Denaturing acrylamide gel purification of nucleic acids
Anyone should feel free to add themselves as a curator for this consensus protocol. You do not need to be a curator in order to contribute.
The presence of the denaturant urea in the gel prevents the formation of secondary structure when purifying RNA or DNA. This protocol can be used to resolve and purify RNA or DNA oligos between 2 and 300 basepairs in length. Analytical or preparative scale gels may be used, depending on the amount of material available and whether one desires to carry it forward.
- Acrylamide solution (for safety and convenience, SequaGel reagents may be used)
- Urea solution (again, SequaGel is a good source)
- N,N,N',N'-Tetramethylethylenediamine (TEMED)
- 10% (w/v) ammonium persulfate (APS) in water
- Store TEMED and APS at 4˚C
- 10x TBE buffer
- Tris base (108 g)
- Boric acid (55 g)
- 0.5 M EDTA at pH 8.0 (40 mL)
- Deionized/distilled water to total vol. 1 L
- Note: 10x TBE may take some time to dissolve, even with fast stirring
- RNA or DNA to be purified
- Solid urea (60.06 g/mol)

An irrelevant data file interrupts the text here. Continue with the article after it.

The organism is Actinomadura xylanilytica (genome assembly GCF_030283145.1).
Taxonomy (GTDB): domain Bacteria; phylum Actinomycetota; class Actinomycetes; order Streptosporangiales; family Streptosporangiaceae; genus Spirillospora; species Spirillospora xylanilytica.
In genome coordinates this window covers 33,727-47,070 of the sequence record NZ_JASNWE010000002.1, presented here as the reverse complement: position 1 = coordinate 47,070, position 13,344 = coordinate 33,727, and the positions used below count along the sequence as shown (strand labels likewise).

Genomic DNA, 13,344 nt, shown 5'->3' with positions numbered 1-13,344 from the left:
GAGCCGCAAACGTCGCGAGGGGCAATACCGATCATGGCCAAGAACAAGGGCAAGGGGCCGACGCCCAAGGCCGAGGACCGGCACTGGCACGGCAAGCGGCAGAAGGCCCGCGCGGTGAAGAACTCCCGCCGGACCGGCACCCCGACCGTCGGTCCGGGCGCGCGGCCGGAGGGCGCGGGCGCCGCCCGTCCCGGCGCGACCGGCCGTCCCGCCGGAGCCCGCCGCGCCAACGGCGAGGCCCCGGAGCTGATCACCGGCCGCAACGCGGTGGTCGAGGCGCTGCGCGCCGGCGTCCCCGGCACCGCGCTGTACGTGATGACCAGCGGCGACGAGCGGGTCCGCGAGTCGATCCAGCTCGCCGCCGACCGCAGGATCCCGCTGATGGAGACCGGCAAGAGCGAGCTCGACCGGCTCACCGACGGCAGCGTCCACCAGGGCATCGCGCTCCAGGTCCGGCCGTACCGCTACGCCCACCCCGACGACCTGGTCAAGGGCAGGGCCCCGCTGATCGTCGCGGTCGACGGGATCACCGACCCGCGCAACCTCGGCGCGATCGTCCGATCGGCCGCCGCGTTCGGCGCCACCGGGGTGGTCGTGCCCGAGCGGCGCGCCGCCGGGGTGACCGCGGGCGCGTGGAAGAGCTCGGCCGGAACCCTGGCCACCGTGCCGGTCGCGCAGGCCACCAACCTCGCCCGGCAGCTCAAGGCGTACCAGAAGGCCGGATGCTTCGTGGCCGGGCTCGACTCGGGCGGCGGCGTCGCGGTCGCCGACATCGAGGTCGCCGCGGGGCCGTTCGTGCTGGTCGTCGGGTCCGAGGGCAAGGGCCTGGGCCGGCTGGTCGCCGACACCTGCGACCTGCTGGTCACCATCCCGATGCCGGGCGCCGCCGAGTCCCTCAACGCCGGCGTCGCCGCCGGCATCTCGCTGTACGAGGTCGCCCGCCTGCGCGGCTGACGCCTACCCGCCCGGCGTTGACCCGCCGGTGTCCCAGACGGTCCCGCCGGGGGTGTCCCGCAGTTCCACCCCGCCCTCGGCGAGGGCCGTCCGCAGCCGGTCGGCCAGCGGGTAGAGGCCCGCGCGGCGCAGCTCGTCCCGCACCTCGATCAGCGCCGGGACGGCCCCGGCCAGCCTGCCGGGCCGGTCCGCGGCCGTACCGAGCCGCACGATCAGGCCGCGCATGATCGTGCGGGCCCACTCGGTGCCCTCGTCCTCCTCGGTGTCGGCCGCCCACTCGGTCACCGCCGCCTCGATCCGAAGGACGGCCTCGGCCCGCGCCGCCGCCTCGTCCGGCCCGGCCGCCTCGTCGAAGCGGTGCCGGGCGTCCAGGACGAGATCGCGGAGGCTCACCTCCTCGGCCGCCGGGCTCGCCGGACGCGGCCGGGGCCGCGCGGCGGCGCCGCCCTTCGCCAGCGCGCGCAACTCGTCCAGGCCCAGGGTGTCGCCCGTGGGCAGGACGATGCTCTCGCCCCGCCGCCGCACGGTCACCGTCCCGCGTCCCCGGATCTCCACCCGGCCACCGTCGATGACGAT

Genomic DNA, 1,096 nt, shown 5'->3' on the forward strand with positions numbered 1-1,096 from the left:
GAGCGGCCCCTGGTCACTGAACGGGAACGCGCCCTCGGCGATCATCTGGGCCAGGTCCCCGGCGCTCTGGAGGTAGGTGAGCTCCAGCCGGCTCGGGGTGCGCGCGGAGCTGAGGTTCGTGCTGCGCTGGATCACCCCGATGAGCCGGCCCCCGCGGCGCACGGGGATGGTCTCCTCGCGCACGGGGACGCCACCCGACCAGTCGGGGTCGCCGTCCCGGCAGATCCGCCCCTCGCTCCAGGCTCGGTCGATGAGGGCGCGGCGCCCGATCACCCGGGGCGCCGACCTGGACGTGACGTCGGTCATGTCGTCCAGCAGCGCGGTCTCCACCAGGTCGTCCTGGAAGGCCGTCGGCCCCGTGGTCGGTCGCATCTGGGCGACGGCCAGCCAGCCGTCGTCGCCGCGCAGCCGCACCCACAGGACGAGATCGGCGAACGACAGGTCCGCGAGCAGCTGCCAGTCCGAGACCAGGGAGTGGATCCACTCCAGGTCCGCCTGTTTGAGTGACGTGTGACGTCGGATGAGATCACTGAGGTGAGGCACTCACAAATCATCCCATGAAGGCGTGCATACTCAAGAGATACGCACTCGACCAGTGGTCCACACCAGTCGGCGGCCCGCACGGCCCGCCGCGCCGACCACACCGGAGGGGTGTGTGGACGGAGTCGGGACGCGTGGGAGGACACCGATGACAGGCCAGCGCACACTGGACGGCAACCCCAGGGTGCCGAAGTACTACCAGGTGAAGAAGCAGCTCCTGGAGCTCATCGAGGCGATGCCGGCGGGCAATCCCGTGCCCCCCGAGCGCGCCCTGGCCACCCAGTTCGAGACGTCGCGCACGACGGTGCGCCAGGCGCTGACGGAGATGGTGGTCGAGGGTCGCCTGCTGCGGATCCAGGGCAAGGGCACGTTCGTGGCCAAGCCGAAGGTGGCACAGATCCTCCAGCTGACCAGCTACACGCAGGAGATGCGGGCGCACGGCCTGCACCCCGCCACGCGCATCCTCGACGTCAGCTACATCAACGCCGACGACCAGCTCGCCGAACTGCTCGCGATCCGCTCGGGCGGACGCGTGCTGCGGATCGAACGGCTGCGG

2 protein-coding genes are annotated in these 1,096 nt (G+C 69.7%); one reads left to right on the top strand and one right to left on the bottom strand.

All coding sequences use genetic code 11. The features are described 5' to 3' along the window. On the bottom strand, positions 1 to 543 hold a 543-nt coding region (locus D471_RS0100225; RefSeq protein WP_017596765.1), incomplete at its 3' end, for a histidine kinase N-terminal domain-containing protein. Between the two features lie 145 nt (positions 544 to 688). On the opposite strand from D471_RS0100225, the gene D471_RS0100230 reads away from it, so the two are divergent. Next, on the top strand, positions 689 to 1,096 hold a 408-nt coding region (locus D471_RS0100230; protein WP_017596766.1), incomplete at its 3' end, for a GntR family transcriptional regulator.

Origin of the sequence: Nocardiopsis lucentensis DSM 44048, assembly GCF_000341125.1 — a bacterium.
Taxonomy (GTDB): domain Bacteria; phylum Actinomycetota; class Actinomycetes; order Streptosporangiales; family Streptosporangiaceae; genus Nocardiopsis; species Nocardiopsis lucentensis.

- Gel casting equipment
- Glass plates
- Plastic separators
- Plastic comb (to form wells)
- Fastener to hold plates and separators together (binder clips may be used)
- Power supply capable of wattage control
- UV radiation source
- UV reactive silica TLC plates in waterproof material (sheet protector may be used)
- Serological pipettor
A step by step guide to the experimental procedure.
- RNA secondary structure can strongly impact how RNA electrophoreses through the gel. Therefore, electrophoresis of RNA is usually done under denaturing conditions. However, to simply assess the presence of RNA and its quality, a native gel might be sufficient. 
- The choice of gel matrix depends on the size range of RNAs to be analyzed. Use 3-20% polyacrylamide for RNAs < 500bp. For RNAs between 0.5-8.0 kb, use 1.5% denaturing agarose gel. For a larger size range (typically necessary for Northern analysis), use 1.0-1.2% denaturing agarose gel.
- RNases are the biggest problem in RNA work. Use proper precautions.
- For best resolution, pour gels as thin as possible (0.5-0.75cm is typical especially for efficient blotting later) and run at low voltage. 
- Tom Knight strongly recommends using glyoxal denaturation rather than formaldehyde denaturation due to the safety issues of formaldehyde.
- Many protocols call for recirculation of buffer during electrophoresis of glyoxylated RNA. However, recent electrophoresis buffers (like 10X BPTE electrophoresis buffer) are more stable and do not require this. 
- Specific protocol here.